Social listening for small businesses

social listening

First, let’s get the concept out of the way. Social listening is nothing more than keeping track of your brand’s mentions on social media platforms. People like to talk about themselves on social media. And they REALLY like to talk about their consumption habits. Countless photos of what they ate, several videos of unboxing what they purchased and many rants about bad customer service they received from businesses. It’s all online for everyone to see. But, more importantly, it’s all available for those small businesses that understand how to use this information to guide their social media strategy.

And the fact is, with the Stop Hate for Profit movement where more than 1,000 organizations have paused their social media advertising spending on Facebook and Instagram, this opens even more space for small businesses to stand out on these platforms (remember that ads from SME’s represent more than 75% of Facebook’s revenue).

 

From social listening to engagement

 

The first step in your social listening strategy is to listen (we could enter a Homer Simpson “Doh!” GIF here). Small business owners can do this themselves, by logging to their social media pages and searching manually for mentions of their brands. This is feasible and recommended for those on a tight budget but be aware that it is extremely time consuming and requires insane discipline.

For SME’s that rather use this time on other activities, there are many tools in the market that can automate the entire social listening process, such as Hubspot, Sprout Social, Buffer and others. Monitoring becomes easier and the data visualization provided by the tools helps entrepreneurs with actionable insights.

But this is just part of the process. After listening, you must engage with followers and consumers, whether they made you a compliment or complained about their experience with your small business. This is where you must understand your audience and respond accordingly.

Praise and positive reviews are easy to interact and can maximize customer loyalty. Many people are thrilled when their favorite brand or business responds to their posts. This is also a cheap and effective way to expand your customer base, as people who interact in these posts see that you are a brand aware of what its consumers are saying online. You can also use these individual mentions in your Instagram Stories to extend even further the reach of this positive social media content.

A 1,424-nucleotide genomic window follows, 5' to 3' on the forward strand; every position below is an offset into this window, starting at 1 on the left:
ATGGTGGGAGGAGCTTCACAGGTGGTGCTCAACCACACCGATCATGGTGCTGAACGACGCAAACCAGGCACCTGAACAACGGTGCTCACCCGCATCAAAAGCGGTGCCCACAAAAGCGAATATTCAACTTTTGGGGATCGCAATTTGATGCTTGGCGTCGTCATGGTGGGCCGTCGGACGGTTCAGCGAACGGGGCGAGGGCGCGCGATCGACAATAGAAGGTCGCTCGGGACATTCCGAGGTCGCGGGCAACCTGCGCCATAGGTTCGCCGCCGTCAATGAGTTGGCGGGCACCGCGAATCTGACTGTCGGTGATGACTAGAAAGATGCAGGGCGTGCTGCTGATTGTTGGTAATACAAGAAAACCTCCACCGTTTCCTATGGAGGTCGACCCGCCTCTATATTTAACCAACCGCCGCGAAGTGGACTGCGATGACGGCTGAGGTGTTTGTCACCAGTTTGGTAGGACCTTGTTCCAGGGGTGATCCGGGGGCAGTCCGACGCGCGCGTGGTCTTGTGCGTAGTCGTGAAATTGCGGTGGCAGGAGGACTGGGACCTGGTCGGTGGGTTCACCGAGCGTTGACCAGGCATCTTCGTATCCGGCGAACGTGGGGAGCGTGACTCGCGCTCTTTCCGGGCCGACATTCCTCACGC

However, if the consumer if complaining about your business, this is where it gets tricky. If you genuinely believe the customer is right on their compliant or perception, being honest and reacting quickly is the best way. Apologize, offer a refund, send a new product, whatever it takes to revert the customer dissatisfaction and demonstrate to those who saw the post that the company is willing to take responsibility and improve its service.

If you are not sure and need more time to investigate the issue, respond quickly, explain that you will look into it and say in how many hours or days you will provide a solution. Many companies make this mistake of just saying they will analyze the situation but don’t give a timeframe for their response. In my opinion, this is a huge error, as I understand you need time to assess my issue, but tell me how long it will take, it’s that simple.

For complains on Twitter, most companies like to take the discussion to Direct Messages, and I agree this is the best solution considering the number of trolls on that social medial platform that would just increase the noise and not help with a solution.

It is important to find this balance of being fast, honest, objective, but also protecting your brand from those who are trying to take advantage of the situation.

 

Expand to social media competitor analysis

 

Now that you have learned to listen to your business mentions on social media, it is time to leverage that knowledge to keep an eye on how your competitors are engaging with their followers. Map your key competitors, use the same tools, and monitor the good and the bad on their social media profiles.

This is the first basic step of competitive analysis and should be used as a source of insights that you can use in your business and social media strategy. For example, if you own a craft brewery and you see that one of your local competitors is generating a lot of buzz with their new Passion Fruit Catharina Sour recipe, a perfect beer for the summer and you still don’t have on your tap a similar light, fruity beer, this is an opportunity to create a new product that already has social proof and improve your ratings on Untappd.

Of course, with the use of data science and analytics you can go even further, creating competitive analysis reports to analyze visually where you stand in comparison to other companies, and using data visualization techniques that help better understand the data and provide actionable insights that can be easily applied to your small business strategy so you can succeed in this K-shaped economic recovery.

If you need help in this last item, our team at Spark SMB Data is here to help you transform Big Data in user-friendly reports with analysis focused on the small business reality, with a guaranteed and quick ROI.

 

The Number: 1,000

The Action: It is not enough to be a good listener. Engaging with your customers and expanding the strategy to analyze competitors are critical components to optimize your social media marketing strategy.

One Comment

  1. Competitors analysis: Dig deeper | Spark SMB Data

    20 Jul 2020 16:26:33

    […] can start by using of the basic concepts of social listening, mapping your key competitors on sites like Yelp and Facebook, and seeing what type of reviews are […]

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